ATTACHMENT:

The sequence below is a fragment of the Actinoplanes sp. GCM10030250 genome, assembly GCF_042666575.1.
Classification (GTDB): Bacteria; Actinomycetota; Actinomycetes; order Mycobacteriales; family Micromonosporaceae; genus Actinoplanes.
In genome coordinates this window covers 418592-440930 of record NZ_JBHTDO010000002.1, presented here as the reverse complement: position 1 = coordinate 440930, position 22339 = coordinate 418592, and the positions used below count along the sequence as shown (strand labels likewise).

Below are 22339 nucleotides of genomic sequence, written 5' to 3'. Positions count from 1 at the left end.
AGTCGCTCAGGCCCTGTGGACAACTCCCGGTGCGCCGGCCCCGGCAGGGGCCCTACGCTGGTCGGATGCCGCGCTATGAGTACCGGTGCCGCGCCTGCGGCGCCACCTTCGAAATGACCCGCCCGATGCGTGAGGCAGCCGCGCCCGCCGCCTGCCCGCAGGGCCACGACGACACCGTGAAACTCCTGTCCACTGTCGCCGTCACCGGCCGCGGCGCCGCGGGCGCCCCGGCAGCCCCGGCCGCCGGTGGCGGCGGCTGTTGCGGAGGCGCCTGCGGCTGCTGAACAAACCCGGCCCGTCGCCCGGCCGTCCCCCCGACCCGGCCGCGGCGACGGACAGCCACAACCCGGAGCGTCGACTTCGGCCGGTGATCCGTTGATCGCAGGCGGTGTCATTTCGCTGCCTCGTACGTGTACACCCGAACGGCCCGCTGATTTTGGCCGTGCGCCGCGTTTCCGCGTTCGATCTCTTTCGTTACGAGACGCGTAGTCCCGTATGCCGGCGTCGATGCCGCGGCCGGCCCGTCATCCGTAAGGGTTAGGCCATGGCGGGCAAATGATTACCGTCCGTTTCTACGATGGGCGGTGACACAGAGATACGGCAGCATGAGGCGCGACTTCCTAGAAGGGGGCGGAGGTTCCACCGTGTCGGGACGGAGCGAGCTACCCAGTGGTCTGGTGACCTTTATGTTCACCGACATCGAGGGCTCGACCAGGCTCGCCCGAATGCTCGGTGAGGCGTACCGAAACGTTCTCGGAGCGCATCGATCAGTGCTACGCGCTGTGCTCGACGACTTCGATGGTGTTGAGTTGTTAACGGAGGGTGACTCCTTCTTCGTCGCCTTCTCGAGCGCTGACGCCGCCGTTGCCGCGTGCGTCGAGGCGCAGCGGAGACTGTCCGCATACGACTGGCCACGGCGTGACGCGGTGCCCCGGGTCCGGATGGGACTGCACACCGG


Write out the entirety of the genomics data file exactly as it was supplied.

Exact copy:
The sequence below is a fragment of the Actinoplanes sp. GCM10030250 genome, assembly GCF_042666575.1.
Classification (GTDB): Bacteria; Actinomycetota; Actinomycetes; order Mycobacteriales; family Micromonosporaceae; genus Actinoplanes.
In genome coordinates this window covers 418592-440930 of record NZ_JBHTDO010000002.1, presented here as the reverse complement: position 1 = coordinate 440930, position 22339 = coordinate 418592, and the positions used below count along the sequence as shown (strand labels likewise).

Below are 22339 nucleotides of genomic sequence, written 5' to 3'. Positions count from 1 at the left end.
AGTCGCTCAGGCCCTGTGGACAACTCCCGGTGCGCCGGCCCCGGCAGGGGCCCTACGCTGGTCGGATGCCGCGCTATGAGTACCGGTGCCGCGCCTGCGGCGCCACCTTCGAAATGACCCGCCCGATGCGTGAGGCAGCCGCGCCCGCCGCCTGCCCGCAGGGCCACGACGACACCGTGAAACTCCTGTCCACTGTCGCCGTCACCGGCCGCGGCGCCGCGGGCGCCCCGGCAGCCCCGGCCGCCGGTGGCGGCGGCTGTTGCGGAGGCGCCTGCGGCTGCTGAACAAACCCGGCCCGTCGCCCGGCCGTCCCCCCGACCCGGCCGCGGCGACGGACAGCCACAACCCGGAGCGTCGACTTCGGCCGGTGATCCGTTGATCGCAGGCGGTGTCATTTCGCTGCCTCGTACGTGTACACCCGAACGGCCCGCTGATTTTGGCCGTGCGCCGCGTTTCCGCGTTCGATCTCTTTCGTTACGAGACGCGTAGTCCCGTATGCCGGCGTCGATGCCGCGGCCGGCCCGTCATCCGTAAGGGTTAGGCCATGGCGGGCAAATGATTACCGTCCGTTTCTACGATGGGCGGTGACACAGAGATACGGCAGCATGAGGCGCGACTTCCTAGAAGGGGGCGGAGGTTCCACCGTGTCGGGACGGAGCGAGCTACCCAGTGGTCTGGTGACCTTTATGTTCACCGACATCGAGGGCTCGACCAGGCTCGCCCGAATGCTCGGTGAGGCGTACCGAAACGTTCTCGGAGCGCATCGATCAGTGCTACGCGCTGTGCTCGACGACTTCGATGGTGTTGAGTTGTTAACGGAGGGTGACTCCTTCTTCGTCGCCTTCTCGAGCGCTGACGCCGCCGTTGCCGCGTGCGTCGAGGCGCAGCGGAGACTGTCCGCATACGACTGGCCACGGCGTGACGCGGTGCCCCGGGTCCGGATGGGACTGCACACCGG